Cut your weakest player — Rule #26 of 32 Simple Rules to the Writing the Best Novel Ever

Writing_A_Great_Novel

I’m dissecting the article Hunting Down the Pleonasm, by Allen Guthrie, using it as a cattle prod to search for little nasties in my manuscript.  Yep, you can join in the fun, too.  Let’s take a looksee at topic #26

26: When you finish your book, pinpoint the weakest scene. Cut it. If necessary, replace it with a sentence or paragraph.

I have contradicting views on this.  If I was reading this with my first novel (that I pantsed) in my hands, I’d say “yes”… and to probably more than one scene.  However, now that I am outlining and clearly plotting my novels, I’m not so sure this is true.

I’d agree to cut it is it has no conflict, or does not draw the story forward. That’s a given.

My fear is that if everyone follows this rule, they will take out important scenes, and replace them with three sentences of summary… which is a form of tell.

I’m going to put my foot down and NOT agree with this one.

What do you think?

Jennifer___Eaton

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20 responses to “Cut your weakest player — Rule #26 of 32 Simple Rules to the Writing the Best Novel Ever

  1. I think the question is, Why did you consider it the weakest scene? If it is actually a weak scene and does not add value, cutting it make sense.

    • Agreed. I just came across a weak scene today. It actually fits into what he had to say. Oddly enough, it was a scene that was off-outline that I added to get a simple point across. I need to stick to my outlines.

  2. To me, a weak scene would be one that doesn’t move the plot forward, like you said, or one that does not really need to be included in the overall scheme of things. If it has no relevance and might be in there just for sentimental reasons, get rid of it! If there is any hint in the scene that might be considered foreshadowing, or if it is provide clarity about a particular plot point, by all means, leave it in. Anything that does not improve upon the story as a whole has no business being in your best seller. 🙂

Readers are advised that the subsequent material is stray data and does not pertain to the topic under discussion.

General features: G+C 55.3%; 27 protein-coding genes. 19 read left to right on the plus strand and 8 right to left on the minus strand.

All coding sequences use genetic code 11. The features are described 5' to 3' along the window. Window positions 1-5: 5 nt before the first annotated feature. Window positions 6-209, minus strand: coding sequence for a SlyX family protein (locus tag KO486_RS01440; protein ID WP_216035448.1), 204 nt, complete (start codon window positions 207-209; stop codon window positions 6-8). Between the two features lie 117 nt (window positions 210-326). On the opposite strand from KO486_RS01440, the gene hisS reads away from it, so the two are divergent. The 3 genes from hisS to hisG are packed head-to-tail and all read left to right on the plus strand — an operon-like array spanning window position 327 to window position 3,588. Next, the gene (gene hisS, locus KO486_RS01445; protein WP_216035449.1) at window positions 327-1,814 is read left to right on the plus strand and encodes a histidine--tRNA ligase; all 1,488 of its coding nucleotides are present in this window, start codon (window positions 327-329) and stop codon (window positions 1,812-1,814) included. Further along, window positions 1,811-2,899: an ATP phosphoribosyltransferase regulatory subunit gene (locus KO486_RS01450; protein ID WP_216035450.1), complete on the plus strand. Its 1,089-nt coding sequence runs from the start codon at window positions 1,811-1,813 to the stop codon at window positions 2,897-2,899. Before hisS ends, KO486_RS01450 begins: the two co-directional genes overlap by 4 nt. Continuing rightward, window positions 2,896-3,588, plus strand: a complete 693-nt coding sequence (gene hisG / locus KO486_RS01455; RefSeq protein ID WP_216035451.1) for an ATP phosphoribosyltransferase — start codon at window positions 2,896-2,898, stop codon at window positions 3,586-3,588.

3. That might work for those of us who write crap, but for those of you who write solid stories, I’m sure that you would know if deleting that scene improves the story or not. Trust your gut on this one. xo

    • Knowing and doing are two very different things. I write a scene yesterday that I knew I would cut AS I WAS WRITING IT. Didn’t stop me from finishing the scene though. Silly writer.

  4. I agree with you, Jennifer!

  5. I would try to judge how crucial it is to the plot. If important things happen, but are awkwardly told, then I’d revise rather than cut. But if the scene was something I wrote just to keep some momentum on the first draft, then out it goes!

  6. I agree this rule isn’t clear to me.

  7. There is a hidden axiom in there: your writing is always bad. Otherwise there would not be removable scenes.

    I can see the argument for trimming from a second draft if you tend to draft loosely the first time around and are running long; however, I know writers who create a tight outline and rework each scene until they feel it is ready then move to the next, so it would kill their process.

    • Yes. This is me lately. I can’t imagine many scenes I could just cut. But I am editing my first draft now in a full read through, so I might change my mind after seeing what I’ve done. (Or not done)

      • Exactly. There is a huge difference between being open to the possibility some prose might not be good and internalising the lesson that no matter how good you are part of your work is worthless.

  8. I’ve been doing this a lot with ‘connector’ paragraphs or scenes. They’re important but not so much that you have to go into great detail. Just a few words, a short bridge, to get your reader from A to B.

  9. Gwen Stephens

    The rule seems pretty vague – weak how? What if it’s just written weakly? Why just cut it? Why not improve it? Especially if it’s important to the plot.